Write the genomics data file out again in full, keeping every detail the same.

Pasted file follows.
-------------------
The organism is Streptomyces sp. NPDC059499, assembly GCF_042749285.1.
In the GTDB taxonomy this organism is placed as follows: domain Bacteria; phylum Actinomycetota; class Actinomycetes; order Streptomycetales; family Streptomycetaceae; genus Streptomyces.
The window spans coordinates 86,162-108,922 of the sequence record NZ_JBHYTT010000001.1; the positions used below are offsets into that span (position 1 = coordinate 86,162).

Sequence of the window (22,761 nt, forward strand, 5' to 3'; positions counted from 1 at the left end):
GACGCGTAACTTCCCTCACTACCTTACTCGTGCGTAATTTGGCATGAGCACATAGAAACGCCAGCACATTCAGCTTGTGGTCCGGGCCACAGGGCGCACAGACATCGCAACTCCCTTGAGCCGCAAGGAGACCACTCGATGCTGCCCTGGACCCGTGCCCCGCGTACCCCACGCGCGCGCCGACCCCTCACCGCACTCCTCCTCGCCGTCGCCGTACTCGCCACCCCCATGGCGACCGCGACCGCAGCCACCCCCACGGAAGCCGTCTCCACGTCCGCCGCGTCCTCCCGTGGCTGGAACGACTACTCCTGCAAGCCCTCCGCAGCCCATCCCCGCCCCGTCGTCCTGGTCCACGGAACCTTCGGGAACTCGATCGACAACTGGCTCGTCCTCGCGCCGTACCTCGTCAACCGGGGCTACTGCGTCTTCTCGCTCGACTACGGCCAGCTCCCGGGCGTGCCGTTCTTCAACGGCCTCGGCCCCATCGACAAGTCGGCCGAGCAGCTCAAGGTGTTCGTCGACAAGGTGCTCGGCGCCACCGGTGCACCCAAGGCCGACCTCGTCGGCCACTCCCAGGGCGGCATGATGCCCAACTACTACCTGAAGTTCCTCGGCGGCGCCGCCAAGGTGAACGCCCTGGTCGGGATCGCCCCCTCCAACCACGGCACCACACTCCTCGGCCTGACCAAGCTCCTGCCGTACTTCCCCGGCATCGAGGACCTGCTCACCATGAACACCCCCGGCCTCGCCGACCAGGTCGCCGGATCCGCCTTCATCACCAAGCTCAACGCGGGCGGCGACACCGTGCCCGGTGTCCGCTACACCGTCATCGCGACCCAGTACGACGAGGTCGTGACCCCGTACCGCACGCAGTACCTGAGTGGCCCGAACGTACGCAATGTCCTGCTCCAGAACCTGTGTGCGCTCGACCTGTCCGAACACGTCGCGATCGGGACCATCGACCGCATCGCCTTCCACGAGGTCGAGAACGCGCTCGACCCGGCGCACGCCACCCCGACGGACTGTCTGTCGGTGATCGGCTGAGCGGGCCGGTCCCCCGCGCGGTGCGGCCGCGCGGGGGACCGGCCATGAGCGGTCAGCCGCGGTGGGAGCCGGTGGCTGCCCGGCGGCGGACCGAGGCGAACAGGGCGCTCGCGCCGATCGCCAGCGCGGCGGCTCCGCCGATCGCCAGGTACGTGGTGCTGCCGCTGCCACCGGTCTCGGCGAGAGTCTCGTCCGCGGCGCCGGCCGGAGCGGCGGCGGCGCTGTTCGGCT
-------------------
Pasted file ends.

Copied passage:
The organism is Streptomyces sp. NPDC059499, assembly GCF_042749285.1.
In the GTDB taxonomy this organism is placed as follows: domain Bacteria; phylum Actinomycetota; class Actinomycetes; order Streptomycetales; family Streptomycetaceae; genus Streptomyces.
The window spans coordinates 86,162-108,922 of the sequence record NZ_JBHYTT010000001.1; the positions used below are offsets into that span (position 1 = coordinate 86,162).

Sequence of the window (22,761 nt, forward strand, 5' to 3'; positions counted from 1 at the left end):
GACGCGTAACTTCCCTCACTACCTTACTCGTGCGTAATTTGGCATGAGCACATAGAAACGCCAGCACATTCAGCTTGTGGTCCGGGCCACAGGGCGCACAGACATCGCAACTCCCTTGAGCCGCAAGGAGACCACTCGATGCTGCCCTGGACCCGTGCCCCGCGTACCCCACGCGCGCGCCGACCCCTCACCGCACTCCTCCTCGCCGTCGCCGTACTCGCCACCCCCATGGCGACCGCGACCGCAGCCACCCCCACGGAAGCCGTCTCCACGTCCGCCGCGTCCTCCCGTGGCTGGAACGACTACTCCTGCAAGCCCTCCGCAGCCCATCCCCGCCCCGTCGTCCTGGTCCACGGAACCTTCGGGAACTCGATCGACAACTGGCTCGTCCTCGCGCCGTACCTCGTCAACCGGGGCTACTGCGTCTTCTCGCTCGACTACGGCCAGCTCCCGGGCGTGCCGTTCTTCAACGGCCTCGGCCCCATCGACAAGTCGGCCGAGCAGCTCAAGGTGTTCGTCGACAAGGTGCTCGGCGCCACCGGTGCACCCAAGGCCGACCTCGTCGGCCACTCCCAGGGCGGCATGATGCCCAACTACTACCTGAAGTTCCTCGGCGGCGCCGCCAAGGTGAACGCCCTGGTCGGGATCGCCCCCTCCAACCACGGCACCACACTCCTCGGCCTGACCAAGCTCCTGCCGTACTTCCCCGGCATCGAGGACCTGCTCACCATGAACACCCCCGGCCTCGCCGACCAGGTCGCCGGATCCGCCTTCATCACCAAGCTCAACGCGGGCGGCGACACCGTGCCCGGTGTCCGCTACACCGTCATCGCGACCCAGTACGACGAGGTCGTGACCCCGTACCGCACGCAGTACCTGAGTGGCCCGAACGTACGCAATGTCCTGCTCCAGAACCTGTGTGCGCTCGACCTGTCCGAACACGTCGCGATCGGGACCATCGACCGCATCGCCTTCCACGAGGTCGAGAACGCGCTCGACCCGGCGCACGCCACCCCGACGGACTGTCTGTCGGTGATCGGCTGAGCGGGCCGGTCCCCCGCGCGGTGCGGCCGCGCGGGGGACCGGCCATGAGCGGTCAGCCGCGGTGGGAGCCGGTGGCTGCCCGGCGGCGGACCGAGGCGAACAGGGCGCTCGCGCCGATCGCCAGCGCGGCGGCTCCGCCGATCGCCAGGTACGTGGTGCTGCCGCTGCCACCGGTCTCGGCGAGAGTCTCGTCCGCGGCGCCGGCCGGAGCGGCGGCGGCGCTGTTCGGCT